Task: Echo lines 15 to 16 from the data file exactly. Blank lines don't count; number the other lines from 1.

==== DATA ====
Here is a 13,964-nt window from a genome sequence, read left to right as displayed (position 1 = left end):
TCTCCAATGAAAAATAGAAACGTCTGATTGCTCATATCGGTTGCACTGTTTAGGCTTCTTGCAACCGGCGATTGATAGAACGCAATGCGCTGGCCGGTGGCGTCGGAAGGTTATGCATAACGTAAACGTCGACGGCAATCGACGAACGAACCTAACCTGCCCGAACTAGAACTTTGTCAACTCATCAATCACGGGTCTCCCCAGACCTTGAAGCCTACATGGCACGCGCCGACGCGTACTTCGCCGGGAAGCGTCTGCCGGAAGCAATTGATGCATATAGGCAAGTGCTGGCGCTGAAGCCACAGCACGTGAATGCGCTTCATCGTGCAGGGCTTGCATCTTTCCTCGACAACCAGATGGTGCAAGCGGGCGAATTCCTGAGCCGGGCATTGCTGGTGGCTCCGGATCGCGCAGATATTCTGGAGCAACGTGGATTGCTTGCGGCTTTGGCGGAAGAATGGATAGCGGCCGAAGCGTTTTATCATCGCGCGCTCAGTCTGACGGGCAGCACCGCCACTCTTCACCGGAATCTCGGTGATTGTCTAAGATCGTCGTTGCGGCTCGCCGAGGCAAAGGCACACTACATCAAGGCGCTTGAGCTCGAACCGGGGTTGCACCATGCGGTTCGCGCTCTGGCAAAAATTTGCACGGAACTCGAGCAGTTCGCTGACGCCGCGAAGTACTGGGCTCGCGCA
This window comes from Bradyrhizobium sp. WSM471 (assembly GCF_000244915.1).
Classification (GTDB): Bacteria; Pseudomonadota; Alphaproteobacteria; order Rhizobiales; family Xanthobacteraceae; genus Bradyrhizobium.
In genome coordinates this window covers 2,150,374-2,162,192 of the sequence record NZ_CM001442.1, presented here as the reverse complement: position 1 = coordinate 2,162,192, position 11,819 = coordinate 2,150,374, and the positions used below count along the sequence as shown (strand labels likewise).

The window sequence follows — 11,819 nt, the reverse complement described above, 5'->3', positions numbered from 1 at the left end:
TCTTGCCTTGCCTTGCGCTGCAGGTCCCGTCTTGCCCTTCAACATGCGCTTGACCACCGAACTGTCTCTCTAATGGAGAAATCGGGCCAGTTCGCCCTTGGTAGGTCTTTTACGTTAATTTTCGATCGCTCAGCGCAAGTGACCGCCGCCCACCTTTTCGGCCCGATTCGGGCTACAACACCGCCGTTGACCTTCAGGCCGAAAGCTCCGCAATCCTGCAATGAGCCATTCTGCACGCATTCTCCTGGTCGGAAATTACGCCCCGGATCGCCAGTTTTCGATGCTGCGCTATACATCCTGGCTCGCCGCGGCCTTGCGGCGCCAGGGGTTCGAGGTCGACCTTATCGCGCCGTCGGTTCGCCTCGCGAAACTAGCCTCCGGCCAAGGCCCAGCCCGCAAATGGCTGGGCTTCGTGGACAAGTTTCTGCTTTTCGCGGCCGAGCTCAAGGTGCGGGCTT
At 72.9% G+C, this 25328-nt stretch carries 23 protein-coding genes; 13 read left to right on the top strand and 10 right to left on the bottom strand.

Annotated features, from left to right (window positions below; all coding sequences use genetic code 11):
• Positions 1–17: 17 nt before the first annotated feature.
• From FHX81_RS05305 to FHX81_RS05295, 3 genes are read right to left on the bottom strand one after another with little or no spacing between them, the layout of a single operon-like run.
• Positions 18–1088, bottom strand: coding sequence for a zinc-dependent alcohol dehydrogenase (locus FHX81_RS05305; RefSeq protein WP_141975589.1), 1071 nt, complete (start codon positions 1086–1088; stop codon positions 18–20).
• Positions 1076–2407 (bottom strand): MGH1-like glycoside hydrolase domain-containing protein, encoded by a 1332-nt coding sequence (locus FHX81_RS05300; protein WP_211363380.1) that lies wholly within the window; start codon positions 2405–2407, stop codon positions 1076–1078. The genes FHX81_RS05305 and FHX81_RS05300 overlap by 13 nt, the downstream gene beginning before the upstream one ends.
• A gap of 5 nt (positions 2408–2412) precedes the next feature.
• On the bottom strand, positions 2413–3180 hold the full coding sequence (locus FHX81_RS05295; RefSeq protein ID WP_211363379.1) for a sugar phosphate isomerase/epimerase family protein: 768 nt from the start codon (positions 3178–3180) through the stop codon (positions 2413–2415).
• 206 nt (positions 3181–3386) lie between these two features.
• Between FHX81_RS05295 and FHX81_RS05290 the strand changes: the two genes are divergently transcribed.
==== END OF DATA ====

• On the bottom strand, positions 2413–3180 hold the full coding sequence (locus FHX81_RS05295; RefSeq protein ID WP_211363379.1) for a sugar phosphate isomerase/epimerase family protein: 768 nt from the start codon (positions 3178–3180) through the stop codon (positions 2413–2415).
• 206 nt (positions 3181–3386) lie between these two features.